Blockchains are in themselves not capable of revealing truth or facts about the world outside of the blockchain. But if you somehow can get that information onto the blockchain in a reliable manner, you can design contracts whose execution depends on what happens in the "real world".
Let's say we make a contract that depends on the price of oil in 90 days. After 90 days, we execute the contract and it asks another contract (an oracle) for the price of oil. If one person decides what the oracle returns, he can cheat to benefit himself or his friends. But if several people can vote on what the price of oil is, we can use economic game theory to make it more likely that the oracle contract will tell the truth.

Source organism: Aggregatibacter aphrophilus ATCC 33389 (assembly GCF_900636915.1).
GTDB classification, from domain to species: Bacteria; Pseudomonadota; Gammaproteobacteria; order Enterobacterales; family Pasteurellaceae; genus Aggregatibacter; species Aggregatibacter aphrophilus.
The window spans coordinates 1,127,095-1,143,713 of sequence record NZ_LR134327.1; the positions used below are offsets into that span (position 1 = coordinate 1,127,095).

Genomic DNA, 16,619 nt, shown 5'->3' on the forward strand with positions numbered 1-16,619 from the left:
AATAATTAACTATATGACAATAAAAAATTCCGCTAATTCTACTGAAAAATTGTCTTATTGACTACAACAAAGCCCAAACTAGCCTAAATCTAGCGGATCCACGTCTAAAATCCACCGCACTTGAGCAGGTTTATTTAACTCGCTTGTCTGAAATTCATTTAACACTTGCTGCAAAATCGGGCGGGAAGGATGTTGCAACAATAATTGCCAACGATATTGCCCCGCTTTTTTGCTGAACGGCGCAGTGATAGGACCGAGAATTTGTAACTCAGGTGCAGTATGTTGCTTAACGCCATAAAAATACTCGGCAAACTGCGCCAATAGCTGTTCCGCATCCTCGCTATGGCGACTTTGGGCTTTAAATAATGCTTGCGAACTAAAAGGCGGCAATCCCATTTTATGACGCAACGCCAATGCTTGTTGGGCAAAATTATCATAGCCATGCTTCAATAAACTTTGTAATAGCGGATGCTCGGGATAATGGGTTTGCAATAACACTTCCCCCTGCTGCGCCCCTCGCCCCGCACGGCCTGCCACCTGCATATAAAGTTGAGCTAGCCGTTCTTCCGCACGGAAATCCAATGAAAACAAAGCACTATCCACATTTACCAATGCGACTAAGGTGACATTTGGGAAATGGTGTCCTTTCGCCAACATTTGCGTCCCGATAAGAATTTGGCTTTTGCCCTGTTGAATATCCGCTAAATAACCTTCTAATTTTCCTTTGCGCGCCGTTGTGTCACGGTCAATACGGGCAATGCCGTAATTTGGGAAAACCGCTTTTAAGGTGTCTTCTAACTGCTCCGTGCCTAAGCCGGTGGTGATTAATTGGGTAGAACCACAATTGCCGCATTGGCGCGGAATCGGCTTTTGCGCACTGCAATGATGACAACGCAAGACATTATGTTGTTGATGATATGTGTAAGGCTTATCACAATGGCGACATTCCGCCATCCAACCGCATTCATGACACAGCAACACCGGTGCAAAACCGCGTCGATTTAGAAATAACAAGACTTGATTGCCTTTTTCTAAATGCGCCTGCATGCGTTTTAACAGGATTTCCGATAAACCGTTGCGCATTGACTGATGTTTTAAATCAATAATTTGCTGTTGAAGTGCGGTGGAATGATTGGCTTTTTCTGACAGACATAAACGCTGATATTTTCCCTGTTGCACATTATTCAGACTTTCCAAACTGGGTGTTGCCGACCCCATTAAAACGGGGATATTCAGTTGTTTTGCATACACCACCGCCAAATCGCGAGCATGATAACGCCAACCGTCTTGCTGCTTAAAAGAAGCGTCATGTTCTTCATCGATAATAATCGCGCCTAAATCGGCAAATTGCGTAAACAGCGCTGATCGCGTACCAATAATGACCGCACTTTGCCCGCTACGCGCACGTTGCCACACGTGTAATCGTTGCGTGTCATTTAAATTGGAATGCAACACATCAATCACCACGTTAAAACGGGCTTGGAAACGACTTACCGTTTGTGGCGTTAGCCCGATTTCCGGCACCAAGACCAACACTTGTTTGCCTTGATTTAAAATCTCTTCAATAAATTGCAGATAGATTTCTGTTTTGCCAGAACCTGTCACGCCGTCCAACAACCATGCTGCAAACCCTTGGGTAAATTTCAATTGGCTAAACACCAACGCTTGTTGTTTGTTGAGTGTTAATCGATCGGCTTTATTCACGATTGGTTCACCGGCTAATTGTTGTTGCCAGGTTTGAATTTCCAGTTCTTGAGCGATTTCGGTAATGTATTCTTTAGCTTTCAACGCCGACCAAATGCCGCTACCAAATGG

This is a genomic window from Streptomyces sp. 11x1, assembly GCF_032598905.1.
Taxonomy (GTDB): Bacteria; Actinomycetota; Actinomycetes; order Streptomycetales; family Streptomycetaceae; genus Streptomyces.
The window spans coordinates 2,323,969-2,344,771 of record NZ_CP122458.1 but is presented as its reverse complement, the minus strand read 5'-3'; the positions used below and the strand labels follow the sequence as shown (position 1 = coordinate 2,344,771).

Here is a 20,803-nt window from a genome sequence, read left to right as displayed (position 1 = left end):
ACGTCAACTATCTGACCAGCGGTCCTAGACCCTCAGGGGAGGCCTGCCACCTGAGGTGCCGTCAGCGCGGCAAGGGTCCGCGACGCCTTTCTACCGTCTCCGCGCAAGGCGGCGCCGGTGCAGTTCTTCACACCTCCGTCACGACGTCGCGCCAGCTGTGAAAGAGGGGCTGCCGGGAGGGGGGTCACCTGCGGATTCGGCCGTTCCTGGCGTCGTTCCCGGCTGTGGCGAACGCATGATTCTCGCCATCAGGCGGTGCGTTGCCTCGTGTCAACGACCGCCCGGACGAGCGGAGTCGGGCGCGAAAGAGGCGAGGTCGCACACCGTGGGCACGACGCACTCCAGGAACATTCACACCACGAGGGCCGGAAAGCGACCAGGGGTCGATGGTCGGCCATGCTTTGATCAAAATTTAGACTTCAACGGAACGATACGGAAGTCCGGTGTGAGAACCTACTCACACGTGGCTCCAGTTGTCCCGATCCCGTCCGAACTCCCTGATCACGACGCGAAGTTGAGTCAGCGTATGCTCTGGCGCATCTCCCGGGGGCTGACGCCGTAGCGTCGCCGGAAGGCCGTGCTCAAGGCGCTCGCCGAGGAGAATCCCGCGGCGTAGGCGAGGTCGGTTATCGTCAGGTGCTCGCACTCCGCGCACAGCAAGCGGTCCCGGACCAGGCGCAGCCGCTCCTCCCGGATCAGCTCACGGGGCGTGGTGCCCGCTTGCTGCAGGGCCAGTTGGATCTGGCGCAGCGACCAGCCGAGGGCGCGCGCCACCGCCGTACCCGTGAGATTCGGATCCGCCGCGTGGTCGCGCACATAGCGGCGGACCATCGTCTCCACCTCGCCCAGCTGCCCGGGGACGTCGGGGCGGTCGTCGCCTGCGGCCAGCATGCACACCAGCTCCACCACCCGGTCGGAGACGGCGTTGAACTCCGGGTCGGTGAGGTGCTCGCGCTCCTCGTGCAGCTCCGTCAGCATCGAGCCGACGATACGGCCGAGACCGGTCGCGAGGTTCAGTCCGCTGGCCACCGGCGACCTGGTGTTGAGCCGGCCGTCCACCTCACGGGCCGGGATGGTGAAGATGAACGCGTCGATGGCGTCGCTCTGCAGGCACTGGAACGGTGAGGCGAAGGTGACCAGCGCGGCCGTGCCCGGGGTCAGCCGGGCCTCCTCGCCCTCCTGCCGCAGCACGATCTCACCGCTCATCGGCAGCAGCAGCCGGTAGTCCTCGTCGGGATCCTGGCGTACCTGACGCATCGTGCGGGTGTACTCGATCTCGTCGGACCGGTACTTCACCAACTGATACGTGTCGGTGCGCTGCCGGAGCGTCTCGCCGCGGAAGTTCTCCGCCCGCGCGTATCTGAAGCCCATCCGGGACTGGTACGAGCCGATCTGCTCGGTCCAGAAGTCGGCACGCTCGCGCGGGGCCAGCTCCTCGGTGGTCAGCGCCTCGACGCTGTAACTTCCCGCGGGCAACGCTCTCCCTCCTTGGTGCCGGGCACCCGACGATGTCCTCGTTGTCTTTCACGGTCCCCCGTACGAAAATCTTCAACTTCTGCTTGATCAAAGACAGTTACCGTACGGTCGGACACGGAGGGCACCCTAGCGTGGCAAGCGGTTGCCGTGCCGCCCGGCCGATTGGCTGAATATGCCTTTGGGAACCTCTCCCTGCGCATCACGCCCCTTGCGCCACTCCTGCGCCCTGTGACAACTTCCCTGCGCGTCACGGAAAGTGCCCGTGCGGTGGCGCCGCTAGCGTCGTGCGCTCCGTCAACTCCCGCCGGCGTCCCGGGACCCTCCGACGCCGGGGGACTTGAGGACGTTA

The idea is to let people vote on what the price is and reward those whose guess is closest to the median value of all the guesses and punish those whose guess is further from the median. Then no single entity would be able to set a false value in the oracle and the more people you have participating in this process, the less likely a conspiracy to set a false value becomes.
For more information on how oracle's values can be set, have a look at this article.